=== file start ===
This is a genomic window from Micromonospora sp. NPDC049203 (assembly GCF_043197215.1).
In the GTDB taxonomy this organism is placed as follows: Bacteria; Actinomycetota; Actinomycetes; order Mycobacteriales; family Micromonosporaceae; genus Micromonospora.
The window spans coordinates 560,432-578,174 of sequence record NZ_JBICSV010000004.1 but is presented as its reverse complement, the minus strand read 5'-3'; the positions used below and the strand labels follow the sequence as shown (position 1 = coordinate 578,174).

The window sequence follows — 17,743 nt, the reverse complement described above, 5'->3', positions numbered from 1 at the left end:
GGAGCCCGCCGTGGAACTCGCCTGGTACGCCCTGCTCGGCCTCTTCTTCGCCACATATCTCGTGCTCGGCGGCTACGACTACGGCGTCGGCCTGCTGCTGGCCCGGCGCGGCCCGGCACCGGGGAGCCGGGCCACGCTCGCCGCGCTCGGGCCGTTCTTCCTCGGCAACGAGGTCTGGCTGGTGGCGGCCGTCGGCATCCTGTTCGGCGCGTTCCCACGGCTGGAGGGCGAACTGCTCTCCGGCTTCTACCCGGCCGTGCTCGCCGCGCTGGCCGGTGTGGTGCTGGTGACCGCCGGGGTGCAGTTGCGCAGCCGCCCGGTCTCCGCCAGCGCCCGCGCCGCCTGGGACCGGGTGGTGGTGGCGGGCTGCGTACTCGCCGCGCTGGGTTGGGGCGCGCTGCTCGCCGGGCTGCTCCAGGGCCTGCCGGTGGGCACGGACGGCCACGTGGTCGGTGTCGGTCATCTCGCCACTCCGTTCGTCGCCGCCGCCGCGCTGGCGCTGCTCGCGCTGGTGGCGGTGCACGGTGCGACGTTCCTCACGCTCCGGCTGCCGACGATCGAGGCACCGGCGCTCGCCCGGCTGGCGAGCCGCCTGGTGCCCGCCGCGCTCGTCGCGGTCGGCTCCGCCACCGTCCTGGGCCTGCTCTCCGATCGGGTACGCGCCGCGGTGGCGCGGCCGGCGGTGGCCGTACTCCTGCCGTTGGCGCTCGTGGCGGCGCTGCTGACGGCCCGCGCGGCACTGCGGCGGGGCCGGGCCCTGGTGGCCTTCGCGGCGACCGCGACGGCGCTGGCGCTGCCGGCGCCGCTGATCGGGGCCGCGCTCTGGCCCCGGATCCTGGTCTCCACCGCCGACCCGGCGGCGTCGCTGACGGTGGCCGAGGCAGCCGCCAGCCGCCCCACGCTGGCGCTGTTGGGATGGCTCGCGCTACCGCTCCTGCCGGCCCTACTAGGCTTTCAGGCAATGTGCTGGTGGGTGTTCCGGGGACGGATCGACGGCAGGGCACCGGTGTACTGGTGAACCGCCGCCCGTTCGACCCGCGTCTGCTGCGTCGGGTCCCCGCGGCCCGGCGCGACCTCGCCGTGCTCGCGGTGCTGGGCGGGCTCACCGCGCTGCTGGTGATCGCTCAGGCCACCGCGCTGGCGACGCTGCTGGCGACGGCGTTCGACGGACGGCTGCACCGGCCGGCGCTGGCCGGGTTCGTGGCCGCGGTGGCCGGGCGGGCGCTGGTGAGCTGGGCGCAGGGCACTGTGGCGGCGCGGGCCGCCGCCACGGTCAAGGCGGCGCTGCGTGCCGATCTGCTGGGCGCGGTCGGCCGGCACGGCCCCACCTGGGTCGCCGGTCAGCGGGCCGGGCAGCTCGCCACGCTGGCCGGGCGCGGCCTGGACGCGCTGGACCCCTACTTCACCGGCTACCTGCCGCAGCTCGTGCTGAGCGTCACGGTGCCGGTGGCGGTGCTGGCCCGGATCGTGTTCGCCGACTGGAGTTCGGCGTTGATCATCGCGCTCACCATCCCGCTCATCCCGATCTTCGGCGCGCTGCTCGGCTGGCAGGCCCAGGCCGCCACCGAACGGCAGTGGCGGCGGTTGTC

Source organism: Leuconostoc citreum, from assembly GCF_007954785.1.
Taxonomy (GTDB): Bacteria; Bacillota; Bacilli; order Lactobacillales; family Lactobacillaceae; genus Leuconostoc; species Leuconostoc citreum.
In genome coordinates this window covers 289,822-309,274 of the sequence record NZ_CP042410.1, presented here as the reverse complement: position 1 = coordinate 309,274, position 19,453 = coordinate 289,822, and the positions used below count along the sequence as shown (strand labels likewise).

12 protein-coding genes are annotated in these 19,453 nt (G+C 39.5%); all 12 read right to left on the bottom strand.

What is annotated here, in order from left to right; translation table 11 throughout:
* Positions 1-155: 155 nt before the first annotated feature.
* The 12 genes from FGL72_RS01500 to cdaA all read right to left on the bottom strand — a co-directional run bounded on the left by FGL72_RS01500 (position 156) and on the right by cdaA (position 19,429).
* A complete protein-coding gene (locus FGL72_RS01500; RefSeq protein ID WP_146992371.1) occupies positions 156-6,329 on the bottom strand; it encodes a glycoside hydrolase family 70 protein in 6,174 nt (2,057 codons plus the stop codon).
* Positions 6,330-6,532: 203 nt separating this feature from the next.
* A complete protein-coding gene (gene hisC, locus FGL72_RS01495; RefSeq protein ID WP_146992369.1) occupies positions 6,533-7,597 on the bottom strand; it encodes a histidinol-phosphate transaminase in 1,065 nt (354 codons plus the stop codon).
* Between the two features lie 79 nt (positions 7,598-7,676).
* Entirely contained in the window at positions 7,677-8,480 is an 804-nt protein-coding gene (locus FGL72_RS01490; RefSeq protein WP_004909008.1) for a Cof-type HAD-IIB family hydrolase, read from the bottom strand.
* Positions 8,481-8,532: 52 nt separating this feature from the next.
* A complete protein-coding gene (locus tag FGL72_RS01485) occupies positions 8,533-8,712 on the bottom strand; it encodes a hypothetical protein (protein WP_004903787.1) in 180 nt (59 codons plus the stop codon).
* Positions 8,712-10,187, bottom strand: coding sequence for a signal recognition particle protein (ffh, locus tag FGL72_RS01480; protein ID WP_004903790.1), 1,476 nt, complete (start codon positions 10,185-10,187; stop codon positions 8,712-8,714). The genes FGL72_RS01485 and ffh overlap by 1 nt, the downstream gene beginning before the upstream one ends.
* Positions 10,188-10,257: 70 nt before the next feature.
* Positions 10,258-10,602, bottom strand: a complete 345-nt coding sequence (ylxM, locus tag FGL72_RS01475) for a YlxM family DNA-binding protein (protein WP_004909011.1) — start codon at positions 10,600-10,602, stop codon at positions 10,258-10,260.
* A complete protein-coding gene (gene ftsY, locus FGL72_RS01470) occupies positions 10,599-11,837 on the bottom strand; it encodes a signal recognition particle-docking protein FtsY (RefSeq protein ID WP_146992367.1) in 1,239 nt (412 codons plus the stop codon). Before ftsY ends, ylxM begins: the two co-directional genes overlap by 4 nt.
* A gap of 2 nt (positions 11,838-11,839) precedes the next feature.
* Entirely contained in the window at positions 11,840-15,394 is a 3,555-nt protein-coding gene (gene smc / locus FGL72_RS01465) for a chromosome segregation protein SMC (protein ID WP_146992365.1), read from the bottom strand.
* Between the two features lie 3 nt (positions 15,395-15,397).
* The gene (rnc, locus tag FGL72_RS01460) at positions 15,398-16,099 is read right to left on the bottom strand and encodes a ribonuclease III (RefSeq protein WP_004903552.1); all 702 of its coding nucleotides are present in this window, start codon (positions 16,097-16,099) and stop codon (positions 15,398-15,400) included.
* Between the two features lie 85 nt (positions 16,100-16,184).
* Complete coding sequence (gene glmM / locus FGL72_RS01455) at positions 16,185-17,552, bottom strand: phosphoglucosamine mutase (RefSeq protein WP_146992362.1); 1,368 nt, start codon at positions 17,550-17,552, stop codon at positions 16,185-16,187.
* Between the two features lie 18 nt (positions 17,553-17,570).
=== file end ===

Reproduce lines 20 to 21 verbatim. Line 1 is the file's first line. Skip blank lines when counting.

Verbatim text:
* Positions 8,712-10,187, bottom strand: coding sequence for a signal recognition particle protein (ffh, locus tag FGL72_RS01480; protein ID WP_004903790.1), 1,476 nt, complete (start codon positions 10,185-10,187; stop codon positions 8,712-8,714). The genes FGL72_RS01485 and ffh overlap by 1 nt, the downstream gene beginning before the upstream one ends.
* Positions 10,188-10,257: 70 nt before the next feature.